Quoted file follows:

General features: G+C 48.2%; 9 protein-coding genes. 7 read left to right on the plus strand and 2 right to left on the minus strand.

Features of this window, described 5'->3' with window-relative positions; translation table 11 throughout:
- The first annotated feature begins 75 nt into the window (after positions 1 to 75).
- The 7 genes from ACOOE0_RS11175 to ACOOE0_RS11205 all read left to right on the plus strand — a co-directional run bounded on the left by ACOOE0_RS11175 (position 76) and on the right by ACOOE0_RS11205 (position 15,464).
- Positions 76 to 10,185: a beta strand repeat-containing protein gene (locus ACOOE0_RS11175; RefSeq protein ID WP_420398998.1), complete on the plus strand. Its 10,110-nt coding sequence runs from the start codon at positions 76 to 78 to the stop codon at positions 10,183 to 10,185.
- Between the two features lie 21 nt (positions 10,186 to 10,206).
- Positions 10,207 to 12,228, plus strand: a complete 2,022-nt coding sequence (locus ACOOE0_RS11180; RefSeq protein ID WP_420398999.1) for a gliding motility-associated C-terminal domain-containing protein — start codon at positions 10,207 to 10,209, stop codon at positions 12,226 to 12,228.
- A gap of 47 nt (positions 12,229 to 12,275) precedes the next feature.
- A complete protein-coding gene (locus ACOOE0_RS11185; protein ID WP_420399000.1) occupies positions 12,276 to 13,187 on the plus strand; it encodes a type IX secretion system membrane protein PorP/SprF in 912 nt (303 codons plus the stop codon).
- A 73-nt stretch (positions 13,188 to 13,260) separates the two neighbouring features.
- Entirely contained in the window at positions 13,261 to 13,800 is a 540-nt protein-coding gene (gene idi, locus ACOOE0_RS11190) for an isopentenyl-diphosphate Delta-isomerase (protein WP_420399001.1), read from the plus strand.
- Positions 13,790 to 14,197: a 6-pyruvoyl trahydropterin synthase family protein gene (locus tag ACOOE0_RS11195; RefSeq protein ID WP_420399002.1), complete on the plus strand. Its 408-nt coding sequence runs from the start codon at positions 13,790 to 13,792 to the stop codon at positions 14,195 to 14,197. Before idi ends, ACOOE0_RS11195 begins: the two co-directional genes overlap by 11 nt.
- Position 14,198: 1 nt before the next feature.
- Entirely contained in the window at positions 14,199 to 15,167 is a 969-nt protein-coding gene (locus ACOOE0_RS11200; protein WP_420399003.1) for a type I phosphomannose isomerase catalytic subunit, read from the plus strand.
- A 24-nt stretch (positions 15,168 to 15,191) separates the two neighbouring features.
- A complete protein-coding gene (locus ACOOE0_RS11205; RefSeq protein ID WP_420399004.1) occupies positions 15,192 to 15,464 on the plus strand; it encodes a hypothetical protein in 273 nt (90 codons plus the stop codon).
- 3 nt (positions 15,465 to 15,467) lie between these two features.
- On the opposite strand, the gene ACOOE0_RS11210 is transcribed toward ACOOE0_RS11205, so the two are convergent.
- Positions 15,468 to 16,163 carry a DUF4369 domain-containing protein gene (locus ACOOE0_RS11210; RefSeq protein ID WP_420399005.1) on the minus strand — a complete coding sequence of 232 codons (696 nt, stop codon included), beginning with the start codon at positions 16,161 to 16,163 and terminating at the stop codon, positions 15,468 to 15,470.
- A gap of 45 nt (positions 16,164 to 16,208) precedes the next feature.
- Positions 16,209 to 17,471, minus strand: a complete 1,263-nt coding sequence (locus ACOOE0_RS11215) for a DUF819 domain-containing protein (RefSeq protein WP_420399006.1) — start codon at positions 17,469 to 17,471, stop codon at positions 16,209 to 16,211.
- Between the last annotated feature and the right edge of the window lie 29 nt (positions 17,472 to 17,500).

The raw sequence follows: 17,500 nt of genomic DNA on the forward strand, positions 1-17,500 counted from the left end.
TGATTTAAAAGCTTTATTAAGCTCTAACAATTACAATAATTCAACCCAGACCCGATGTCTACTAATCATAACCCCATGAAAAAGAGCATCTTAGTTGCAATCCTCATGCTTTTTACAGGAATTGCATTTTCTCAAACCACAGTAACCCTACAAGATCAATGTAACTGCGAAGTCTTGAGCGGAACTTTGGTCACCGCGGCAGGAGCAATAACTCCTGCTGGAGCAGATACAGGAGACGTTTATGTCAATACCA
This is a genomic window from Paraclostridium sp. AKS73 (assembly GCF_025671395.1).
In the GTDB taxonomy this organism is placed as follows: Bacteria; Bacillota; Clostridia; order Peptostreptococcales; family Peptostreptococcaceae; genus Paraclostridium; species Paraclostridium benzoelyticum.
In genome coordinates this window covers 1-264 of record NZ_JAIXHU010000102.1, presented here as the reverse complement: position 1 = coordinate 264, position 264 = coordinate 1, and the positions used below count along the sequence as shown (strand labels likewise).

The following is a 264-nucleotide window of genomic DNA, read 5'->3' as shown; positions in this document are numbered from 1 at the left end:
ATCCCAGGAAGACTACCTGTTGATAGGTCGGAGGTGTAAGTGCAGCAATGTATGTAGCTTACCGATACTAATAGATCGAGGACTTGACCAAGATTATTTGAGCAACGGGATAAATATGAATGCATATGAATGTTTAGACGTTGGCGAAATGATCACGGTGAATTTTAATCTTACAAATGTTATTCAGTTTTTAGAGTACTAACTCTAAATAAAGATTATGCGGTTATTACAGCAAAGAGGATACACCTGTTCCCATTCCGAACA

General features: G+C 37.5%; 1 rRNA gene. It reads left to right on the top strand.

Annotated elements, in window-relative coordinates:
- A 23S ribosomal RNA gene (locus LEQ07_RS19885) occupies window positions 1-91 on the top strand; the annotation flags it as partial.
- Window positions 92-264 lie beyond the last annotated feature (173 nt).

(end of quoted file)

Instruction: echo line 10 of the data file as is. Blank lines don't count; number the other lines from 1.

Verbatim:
- A 73-nt stretch (positions 13,188 to 13,260) separates the two neighbouring features.